Warren Buffett and Tony Robbins agree that the most important investment you can make is in yourself.
And when it comes to investing your money and saving up for retirement, Buffett and Robbins are also in sync: They both recommend investing in index funds. Especially if you're young and/or new to the market.
"Consistently buy an S&P 500 low-cost index fund," Buffett recently told CNBC's On The Money. "I think it's the thing that makes the most sense practically all of the time."
Index funds hold every stock in an index such as the S&P 500, including big-name companies such as Apple, Microsoft and Google, and offer low turnover rates, so their fees and tax bills tend to be low as well.
Because this type of fund ebbs and flows with the market, it stays relatively constant and avoids the risk that comes with picking individual stocks.
"The trick is not to pick the right company; the trick is to essentially buy all the big companies through the S&P 500 and to do it consistently and to do it in a very, very low cost way," he told On The Money.
Buffett even says that investing in index funds would be the advice he'd leave for his wife if anything were to happen to him. And the Oracle of Omaha has put his money where his mouth is, too: He made a bet that, over a ten-year period, low-cost index funds would outperform hedge funds, and so far he seems to be justified.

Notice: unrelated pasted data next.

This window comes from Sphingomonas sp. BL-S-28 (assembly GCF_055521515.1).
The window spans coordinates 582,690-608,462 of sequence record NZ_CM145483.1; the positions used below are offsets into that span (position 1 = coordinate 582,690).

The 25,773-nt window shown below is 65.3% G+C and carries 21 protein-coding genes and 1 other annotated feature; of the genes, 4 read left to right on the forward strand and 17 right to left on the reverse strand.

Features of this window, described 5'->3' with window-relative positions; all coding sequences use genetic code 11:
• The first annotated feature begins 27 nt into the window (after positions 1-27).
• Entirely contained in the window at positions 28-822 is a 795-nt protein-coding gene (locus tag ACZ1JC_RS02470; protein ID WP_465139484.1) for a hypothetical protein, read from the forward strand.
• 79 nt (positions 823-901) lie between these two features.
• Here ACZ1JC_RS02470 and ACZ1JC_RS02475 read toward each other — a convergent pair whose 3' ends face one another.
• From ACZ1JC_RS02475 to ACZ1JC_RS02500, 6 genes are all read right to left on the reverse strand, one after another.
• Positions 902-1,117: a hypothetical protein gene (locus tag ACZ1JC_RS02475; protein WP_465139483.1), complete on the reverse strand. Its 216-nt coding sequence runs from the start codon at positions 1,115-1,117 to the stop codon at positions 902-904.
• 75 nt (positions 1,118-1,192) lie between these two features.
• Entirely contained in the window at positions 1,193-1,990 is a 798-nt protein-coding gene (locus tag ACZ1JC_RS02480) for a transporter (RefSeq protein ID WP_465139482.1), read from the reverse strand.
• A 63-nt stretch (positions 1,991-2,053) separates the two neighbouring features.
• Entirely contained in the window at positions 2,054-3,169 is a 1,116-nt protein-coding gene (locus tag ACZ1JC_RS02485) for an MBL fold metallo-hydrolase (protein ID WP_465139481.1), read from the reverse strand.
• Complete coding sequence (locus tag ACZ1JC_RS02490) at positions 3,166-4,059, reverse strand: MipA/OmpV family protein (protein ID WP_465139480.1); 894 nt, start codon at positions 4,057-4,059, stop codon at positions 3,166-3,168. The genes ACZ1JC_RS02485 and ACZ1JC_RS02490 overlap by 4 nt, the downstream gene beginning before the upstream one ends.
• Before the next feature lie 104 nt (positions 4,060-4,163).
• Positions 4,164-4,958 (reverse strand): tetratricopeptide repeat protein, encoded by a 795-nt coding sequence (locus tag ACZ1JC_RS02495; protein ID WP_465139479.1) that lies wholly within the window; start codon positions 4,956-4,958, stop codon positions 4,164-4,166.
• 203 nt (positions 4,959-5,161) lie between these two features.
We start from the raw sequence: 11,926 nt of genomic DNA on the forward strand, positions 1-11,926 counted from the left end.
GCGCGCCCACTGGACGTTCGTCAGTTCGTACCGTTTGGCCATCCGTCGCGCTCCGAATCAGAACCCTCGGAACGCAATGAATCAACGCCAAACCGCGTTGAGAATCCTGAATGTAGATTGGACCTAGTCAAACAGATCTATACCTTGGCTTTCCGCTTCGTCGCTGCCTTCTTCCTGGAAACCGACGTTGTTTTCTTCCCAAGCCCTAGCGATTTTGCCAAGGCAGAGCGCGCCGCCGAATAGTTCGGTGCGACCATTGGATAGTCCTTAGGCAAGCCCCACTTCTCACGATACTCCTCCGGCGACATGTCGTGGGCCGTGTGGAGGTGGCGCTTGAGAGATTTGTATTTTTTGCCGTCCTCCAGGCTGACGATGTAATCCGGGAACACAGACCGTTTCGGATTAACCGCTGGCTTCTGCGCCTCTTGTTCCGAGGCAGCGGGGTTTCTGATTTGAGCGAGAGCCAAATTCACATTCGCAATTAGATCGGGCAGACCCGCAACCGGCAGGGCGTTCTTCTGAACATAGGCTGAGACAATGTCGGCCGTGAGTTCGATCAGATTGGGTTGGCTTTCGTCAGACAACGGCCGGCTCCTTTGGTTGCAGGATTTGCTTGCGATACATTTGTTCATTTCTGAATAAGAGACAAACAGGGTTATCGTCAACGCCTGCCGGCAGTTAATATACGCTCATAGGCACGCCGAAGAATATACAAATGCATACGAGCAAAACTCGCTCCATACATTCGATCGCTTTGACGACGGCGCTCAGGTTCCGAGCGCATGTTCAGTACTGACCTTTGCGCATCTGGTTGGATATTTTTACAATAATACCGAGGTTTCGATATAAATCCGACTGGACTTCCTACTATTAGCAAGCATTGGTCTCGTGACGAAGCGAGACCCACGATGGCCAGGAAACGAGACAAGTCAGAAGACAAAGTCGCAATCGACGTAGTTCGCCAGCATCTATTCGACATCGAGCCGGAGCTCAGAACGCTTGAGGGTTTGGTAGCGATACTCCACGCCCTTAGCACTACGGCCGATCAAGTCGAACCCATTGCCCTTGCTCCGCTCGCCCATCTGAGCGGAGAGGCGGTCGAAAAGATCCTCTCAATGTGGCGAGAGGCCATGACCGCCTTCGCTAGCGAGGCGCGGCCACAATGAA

Robbins also stands by index funds. In a recent interview with Business Insider, he says that it's crucial to diversify your investments, and that index funds are a good place to start. "You can't put all of [your money] in one place," Robbins tells Business Insider.
Robbins goes into more detail on index funds in his book "Unshakeable," in which he explains that funds eliminate the human error — and therefore the risk — that is inherent in picking stocks individually.
"Index funds take a 'passive' approach that eliminates almost all trading activity," he writes.
Because humans aren't actively managing index funds, they also aren't actively making mistakes. "When you own an index fund, you're also protected against all the downright dumb, mildly misguided or merely unlucky decisions that active fund managers are liable to make," Robbins writes.